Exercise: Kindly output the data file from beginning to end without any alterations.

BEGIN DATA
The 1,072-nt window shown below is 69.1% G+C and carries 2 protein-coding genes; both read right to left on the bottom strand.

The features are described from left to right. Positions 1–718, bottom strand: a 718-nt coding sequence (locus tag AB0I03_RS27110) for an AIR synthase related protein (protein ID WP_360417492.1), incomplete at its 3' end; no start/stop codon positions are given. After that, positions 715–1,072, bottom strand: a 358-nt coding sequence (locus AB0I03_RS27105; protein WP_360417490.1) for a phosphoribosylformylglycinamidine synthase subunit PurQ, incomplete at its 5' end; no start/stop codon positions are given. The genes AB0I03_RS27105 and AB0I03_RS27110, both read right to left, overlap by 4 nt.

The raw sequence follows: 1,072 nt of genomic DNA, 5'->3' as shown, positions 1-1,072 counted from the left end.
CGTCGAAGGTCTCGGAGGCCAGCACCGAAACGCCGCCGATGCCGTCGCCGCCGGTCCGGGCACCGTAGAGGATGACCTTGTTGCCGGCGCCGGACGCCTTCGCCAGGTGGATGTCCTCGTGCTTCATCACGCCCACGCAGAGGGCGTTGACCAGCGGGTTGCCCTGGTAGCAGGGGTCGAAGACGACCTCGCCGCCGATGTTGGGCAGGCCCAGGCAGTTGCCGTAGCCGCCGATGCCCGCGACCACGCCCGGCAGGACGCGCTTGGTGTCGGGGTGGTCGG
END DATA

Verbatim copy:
The 1,072-nt window shown below is 69.1% G+C and carries 2 protein-coding genes; both read right to left on the bottom strand.

The features are described from left to right. Positions 1–718, bottom strand: a 718-nt coding sequence (locus tag AB0I03_RS27110) for an AIR synthase related protein (protein ID WP_360417492.1), incomplete at its 3' end; no start/stop codon positions are given. After that, positions 715–1,072, bottom strand: a 358-nt coding sequence (locus AB0I03_RS27105; protein WP_360417490.1) for a phosphoribosylformylglycinamidine synthase subunit PurQ, incomplete at its 5' end; no start/stop codon positions are given. The genes AB0I03_RS27105 and AB0I03_RS27110, both read right to left, overlap by 4 nt.

The raw sequence follows: 1,072 nt of genomic DNA, 5'->3' as shown, positions 1-1,072 counted from the left end.
CGTCGAAGGTCTCGGAGGCCAGCACCGAAACGCCGCCGATGCCGTCGCCGCCGGTCCGGGCACCGTAGAGGATGACCTTGTTGCCGGCGCCGGACGCCTTCGCCAGGTGGATGTCCTCGTGCTTCATCACGCCCACGCAGAGGGCGTTGACCAGCGGGTTGCCCTGGTAGCAGGGGTCGAAGACGACCTCGCCGCCGATGTTGGGCAGGCCCAGGCAGTTGCCGTAGCCGCCGATGCCCGCGACCACGCCCGGCAGGACGCGCTTGGTGTCGGGGTGGTCGG